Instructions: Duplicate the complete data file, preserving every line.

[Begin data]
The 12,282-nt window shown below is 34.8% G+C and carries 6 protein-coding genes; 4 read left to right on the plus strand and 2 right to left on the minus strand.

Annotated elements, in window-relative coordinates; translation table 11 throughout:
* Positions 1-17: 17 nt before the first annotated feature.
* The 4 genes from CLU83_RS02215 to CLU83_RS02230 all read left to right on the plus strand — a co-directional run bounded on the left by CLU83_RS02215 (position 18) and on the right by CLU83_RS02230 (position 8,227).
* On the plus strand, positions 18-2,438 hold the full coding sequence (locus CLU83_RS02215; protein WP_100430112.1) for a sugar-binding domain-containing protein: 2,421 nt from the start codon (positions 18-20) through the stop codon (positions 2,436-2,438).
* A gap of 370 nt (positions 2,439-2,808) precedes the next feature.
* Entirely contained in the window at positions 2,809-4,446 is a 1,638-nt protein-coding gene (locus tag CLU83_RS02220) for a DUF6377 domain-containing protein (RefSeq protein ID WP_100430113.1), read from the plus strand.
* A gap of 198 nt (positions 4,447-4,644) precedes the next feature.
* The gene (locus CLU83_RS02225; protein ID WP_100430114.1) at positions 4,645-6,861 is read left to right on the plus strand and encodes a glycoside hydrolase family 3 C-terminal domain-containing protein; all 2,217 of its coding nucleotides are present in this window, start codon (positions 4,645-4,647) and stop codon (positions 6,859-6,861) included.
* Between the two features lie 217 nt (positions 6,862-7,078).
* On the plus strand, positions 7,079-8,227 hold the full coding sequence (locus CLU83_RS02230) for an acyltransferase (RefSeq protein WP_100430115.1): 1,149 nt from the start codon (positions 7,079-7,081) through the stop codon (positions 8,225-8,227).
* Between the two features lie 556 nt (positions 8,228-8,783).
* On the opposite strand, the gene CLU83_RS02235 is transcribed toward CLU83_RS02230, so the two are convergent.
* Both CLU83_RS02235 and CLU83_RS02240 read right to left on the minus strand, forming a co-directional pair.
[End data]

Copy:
The 12,282-nt window shown below is 34.8% G+C and carries 6 protein-coding genes; 4 read left to right on the plus strand and 2 right to left on the minus strand.

Annotated elements, in window-relative coordinates; translation table 11 throughout:
* Positions 1-17: 17 nt before the first annotated feature.
* The 4 genes from CLU83_RS02215 to CLU83_RS02230 all read left to right on the plus strand — a co-directional run bounded on the left by CLU83_RS02215 (position 18) and on the right by CLU83_RS02230 (position 8,227).
* On the plus strand, positions 18-2,438 hold the full coding sequence (locus CLU83_RS02215; protein WP_100430112.1) for a sugar-binding domain-containing protein: 2,421 nt from the start codon (positions 18-20) through the stop codon (positions 2,436-2,438).
* A gap of 370 nt (positions 2,439-2,808) precedes the next feature.
* Entirely contained in the window at positions 2,809-4,446 is a 1,638-nt protein-coding gene (locus tag CLU83_RS02220) for a DUF6377 domain-containing protein (RefSeq protein ID WP_100430113.1), read from the plus strand.
* A gap of 198 nt (positions 4,447-4,644) precedes the next feature.
* The gene (locus CLU83_RS02225; protein ID WP_100430114.1) at positions 4,645-6,861 is read left to right on the plus strand and encodes a glycoside hydrolase family 3 C-terminal domain-containing protein; all 2,217 of its coding nucleotides are present in this window, start codon (positions 4,645-4,647) and stop codon (positions 6,859-6,861) included.
* Between the two features lie 217 nt (positions 6,862-7,078).
* On the plus strand, positions 7,079-8,227 hold the full coding sequence (locus CLU83_RS02230) for an acyltransferase (RefSeq protein WP_100430115.1): 1,149 nt from the start codon (positions 7,079-7,081) through the stop codon (positions 8,225-8,227).
* Between the two features lie 556 nt (positions 8,228-8,783).
* On the opposite strand, the gene CLU83_RS02235 is transcribed toward CLU83_RS02230, so the two are convergent.
* Both CLU83_RS02235 and CLU83_RS02240 read right to left on the minus strand, forming a co-directional pair.